CORUNNA — A Lansing man was sentenced to prison Thursday morning in 35th Circuit Court for smuggling drugs into the St. Louis Correctional Facility where he worked as a guard.
Edward May, 53, was sentenced to one year, five months to 240 months with the Michigan Department of Corrections, and ordered to pay court costs and fines. He was credited with 39 days served toward his sentence.
Thirty-fifth Circuit Court Judge Matthew Stewart was incredulous that May, who worked as a prison guard for 18 years, was caught smuggling drugs into the facility where he worked.
“I was shocked to see the advisory guidelines in this case for smuggling 7 grams of cocaine and 128 Suboxone into a state prison. That’s unfathomable to the court, but that’s how it’s scored … You knew better than most,” Stewart said. “This was not your first attempt to smuggle contraband into the prison … Mr. May smuggled tobacco into prison, and it escalated to marijuana and Suboxone.”
Defense attorney Doug Corwin asked for a term of probation for May, pointing to his previously clean criminal record and years of service as a prison guard.
“Zero tolerance and probation,” Corwin said. “I think he would be a good candidate for probation.”
Prosecutor Scott Koerner asked the court to impose a prison sentence, due to a drug problem inside state prisons, and because May’s actions put others’ safety in jeopardy.
“Our prisons have a drug problem and this defendant’s actions contributed to it,” Koerner said. “He put people in danger. He put the prison in danger, himself in danger. He doesn’t seem to be too remorseful … He was put in a position of trust, and he let down and violated that trust from the people of the state.”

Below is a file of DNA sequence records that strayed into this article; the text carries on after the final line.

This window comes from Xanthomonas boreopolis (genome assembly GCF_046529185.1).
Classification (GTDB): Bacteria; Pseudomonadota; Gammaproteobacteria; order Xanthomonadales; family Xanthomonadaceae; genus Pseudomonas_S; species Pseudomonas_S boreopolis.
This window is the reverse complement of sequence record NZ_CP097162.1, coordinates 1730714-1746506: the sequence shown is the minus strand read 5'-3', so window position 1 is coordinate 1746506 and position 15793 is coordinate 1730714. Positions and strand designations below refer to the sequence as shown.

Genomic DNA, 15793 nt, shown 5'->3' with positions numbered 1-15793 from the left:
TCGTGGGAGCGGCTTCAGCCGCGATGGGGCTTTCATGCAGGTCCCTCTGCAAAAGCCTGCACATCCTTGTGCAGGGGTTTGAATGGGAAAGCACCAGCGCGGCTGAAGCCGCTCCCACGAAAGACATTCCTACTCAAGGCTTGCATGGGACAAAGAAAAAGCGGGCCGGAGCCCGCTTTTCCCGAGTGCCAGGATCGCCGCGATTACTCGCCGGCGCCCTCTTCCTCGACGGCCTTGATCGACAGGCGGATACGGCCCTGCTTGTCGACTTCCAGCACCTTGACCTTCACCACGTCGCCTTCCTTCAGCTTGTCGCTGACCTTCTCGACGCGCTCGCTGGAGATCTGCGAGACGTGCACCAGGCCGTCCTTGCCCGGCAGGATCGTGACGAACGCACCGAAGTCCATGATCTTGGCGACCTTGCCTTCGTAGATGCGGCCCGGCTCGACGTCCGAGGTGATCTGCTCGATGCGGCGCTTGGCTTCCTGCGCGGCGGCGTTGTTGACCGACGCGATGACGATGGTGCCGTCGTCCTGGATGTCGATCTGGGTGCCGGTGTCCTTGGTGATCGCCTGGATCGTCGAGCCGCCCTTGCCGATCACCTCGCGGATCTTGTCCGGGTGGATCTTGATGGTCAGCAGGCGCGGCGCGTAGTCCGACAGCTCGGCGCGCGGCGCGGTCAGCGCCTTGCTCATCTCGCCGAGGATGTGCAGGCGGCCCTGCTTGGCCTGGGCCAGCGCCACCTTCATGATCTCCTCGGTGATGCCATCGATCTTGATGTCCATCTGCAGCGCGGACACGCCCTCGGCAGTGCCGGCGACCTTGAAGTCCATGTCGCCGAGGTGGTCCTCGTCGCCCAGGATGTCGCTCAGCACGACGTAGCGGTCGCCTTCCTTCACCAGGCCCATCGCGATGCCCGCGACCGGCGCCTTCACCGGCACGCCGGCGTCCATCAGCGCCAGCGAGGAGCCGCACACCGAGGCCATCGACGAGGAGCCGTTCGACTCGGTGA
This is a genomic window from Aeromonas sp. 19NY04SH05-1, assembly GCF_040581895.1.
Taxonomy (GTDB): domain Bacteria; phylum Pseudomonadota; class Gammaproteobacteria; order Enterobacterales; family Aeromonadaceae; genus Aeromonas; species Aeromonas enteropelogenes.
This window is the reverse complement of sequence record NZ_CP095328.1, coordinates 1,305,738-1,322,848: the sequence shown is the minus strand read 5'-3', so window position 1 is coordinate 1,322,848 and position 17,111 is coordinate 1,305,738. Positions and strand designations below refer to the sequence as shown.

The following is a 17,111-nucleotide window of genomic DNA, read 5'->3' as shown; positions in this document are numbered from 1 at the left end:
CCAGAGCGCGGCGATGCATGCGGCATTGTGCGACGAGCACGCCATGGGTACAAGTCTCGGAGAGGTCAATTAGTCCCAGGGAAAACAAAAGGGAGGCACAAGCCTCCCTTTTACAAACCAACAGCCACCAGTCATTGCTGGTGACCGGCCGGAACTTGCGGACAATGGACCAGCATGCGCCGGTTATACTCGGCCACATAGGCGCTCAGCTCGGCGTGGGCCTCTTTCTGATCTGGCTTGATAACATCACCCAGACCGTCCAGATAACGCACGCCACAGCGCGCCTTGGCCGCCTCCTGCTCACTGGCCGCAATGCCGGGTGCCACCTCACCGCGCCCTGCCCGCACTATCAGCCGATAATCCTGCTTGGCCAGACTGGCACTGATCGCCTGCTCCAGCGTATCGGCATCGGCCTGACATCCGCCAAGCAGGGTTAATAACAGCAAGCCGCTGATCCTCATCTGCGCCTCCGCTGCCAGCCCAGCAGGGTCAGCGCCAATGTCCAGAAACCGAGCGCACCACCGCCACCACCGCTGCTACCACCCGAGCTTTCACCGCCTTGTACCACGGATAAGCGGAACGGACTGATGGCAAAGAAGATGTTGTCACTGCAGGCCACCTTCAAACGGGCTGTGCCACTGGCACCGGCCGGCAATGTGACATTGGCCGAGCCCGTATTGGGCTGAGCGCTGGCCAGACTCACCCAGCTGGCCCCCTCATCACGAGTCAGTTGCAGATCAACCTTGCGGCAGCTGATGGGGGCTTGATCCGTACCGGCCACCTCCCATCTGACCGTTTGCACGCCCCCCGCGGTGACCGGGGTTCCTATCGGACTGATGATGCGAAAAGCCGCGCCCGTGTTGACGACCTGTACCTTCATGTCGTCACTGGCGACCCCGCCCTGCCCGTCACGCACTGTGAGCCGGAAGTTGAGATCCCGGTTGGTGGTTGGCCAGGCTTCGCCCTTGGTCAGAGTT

In a short statement, May called his actions a mistake, and apologized for embarrassing the Michigan Department of Corrections. In the pre-sentence investigation report, he claimed he brought drugs into the prison because he was being blackmailed by an inmate.
“This is the worst thing I’ve ever done. I lost everything,” May said. “I embarrassed the department. I wish I could do it over again. It bothers me every day. This was stupid.”
May was charged in April with delivery/manufacture of a controlled substance and creation/delivery of an analogue after he was caught bringing the drugs into the prison.
He was arraigned April 2 in 66th District Court by Judge Ward Clarkson; he pleaded not guilty.
He pleaded guilty June 5 pursuant to an agreement with prosecutors. In return for his plea, prosecutors dismissed the analogue charge.
That charge carried a possible 15-year prison term.
“You have a better understanding of the dangers posed by your actions,” Stewart said, before announcing the sentence. “You know what kind of threat you created. You had firsthand knowledge of the consequences of your criminal activity. You’ve seen day-to-day life inside prison, and you know what life is like for the inmates there.”